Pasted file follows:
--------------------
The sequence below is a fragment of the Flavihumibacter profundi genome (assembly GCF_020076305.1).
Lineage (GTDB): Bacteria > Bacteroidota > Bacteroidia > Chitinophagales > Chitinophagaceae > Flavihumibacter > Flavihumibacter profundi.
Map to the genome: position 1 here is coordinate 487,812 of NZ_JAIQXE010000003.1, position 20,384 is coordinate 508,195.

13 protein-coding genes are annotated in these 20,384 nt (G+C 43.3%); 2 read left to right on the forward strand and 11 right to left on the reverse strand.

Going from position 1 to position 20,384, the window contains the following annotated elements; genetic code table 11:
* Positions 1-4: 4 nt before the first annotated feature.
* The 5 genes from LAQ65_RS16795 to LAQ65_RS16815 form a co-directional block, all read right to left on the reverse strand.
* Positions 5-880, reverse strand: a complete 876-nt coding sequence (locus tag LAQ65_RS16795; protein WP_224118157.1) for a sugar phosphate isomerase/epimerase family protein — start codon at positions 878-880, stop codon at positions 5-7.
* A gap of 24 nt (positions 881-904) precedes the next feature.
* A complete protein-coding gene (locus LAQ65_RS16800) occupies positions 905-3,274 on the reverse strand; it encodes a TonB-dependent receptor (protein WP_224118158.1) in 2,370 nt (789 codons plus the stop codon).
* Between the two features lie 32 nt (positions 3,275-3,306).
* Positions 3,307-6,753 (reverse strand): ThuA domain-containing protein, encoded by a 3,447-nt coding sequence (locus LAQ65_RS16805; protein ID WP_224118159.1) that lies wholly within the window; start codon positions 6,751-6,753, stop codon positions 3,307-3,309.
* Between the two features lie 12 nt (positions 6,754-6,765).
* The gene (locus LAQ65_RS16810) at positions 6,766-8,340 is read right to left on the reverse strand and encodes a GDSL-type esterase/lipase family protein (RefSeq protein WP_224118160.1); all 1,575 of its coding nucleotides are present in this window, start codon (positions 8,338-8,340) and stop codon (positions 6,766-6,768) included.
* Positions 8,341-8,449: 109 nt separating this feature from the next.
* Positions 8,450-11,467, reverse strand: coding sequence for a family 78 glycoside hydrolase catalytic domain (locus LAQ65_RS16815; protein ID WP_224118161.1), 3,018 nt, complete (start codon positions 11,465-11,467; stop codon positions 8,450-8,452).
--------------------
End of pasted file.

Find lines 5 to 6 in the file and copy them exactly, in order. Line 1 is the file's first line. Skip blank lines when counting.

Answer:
Going from position 1 to position 20,384, the window contains the following annotated elements; genetic code table 11:
* Positions 1-4: 4 nt before the first annotated feature.